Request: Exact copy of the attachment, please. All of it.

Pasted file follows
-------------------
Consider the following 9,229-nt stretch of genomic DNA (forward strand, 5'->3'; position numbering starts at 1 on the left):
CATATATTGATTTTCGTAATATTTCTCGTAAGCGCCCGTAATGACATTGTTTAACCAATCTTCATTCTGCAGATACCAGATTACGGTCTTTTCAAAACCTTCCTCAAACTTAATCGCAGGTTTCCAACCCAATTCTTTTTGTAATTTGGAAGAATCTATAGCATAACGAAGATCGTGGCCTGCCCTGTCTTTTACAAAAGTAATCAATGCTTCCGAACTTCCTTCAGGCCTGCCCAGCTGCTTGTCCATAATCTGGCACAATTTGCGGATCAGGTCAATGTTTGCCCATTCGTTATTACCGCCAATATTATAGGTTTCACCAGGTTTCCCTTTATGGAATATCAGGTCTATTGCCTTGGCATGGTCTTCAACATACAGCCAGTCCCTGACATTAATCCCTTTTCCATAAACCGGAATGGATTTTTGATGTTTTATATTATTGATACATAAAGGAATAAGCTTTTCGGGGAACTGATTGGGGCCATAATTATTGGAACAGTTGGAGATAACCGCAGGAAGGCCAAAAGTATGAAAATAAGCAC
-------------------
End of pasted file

Consider the following 9,229-nt stretch of genomic DNA (forward strand, 5'->3'; position numbering starts at 1 on the left):
CATATATTGATTTTCGTAATATTTCTCGTAAGCGCCCGTAATGACATTGTTTAACCAATCTTCATTCTGCAGATACCAGATTACGGTCTTTTCAAAACCTTCCTCAAACTTAATCGCAGGTTTCCAACCCAATTCTTTTTGTAATTTGGAAGAATCTATAGCATAACGAAGATCGTGGCCTGCCCTGTCTTTTACAAAAGTAATCAATGCTTCCGAACTTCCTTCAGGCCTGCCCAGCTGCTTGTCCATAATCTGGCACAATTTGCGGATCAGGTCAATGTTTGCCCATTCGTTATTACCGCCAATATTATAGGTTTCACCAGGTTTCCCTTTATGGAATATCAGGTCTATTGCCTTGGCATGGTCTTCAACATACAGCCAGTCCCTGACATTAATCCCTTTTCCATAAACCGGAATGGATTTTTGATGTTTTATATTATTGATACATAAAGGAATAAGCTTTTCGGGGAACTGATTGGGGCCATAATTATTGGAACAGTTGGAGATAACCGCAGGAAGGCCAAAAGTATGAAAATAAGCAC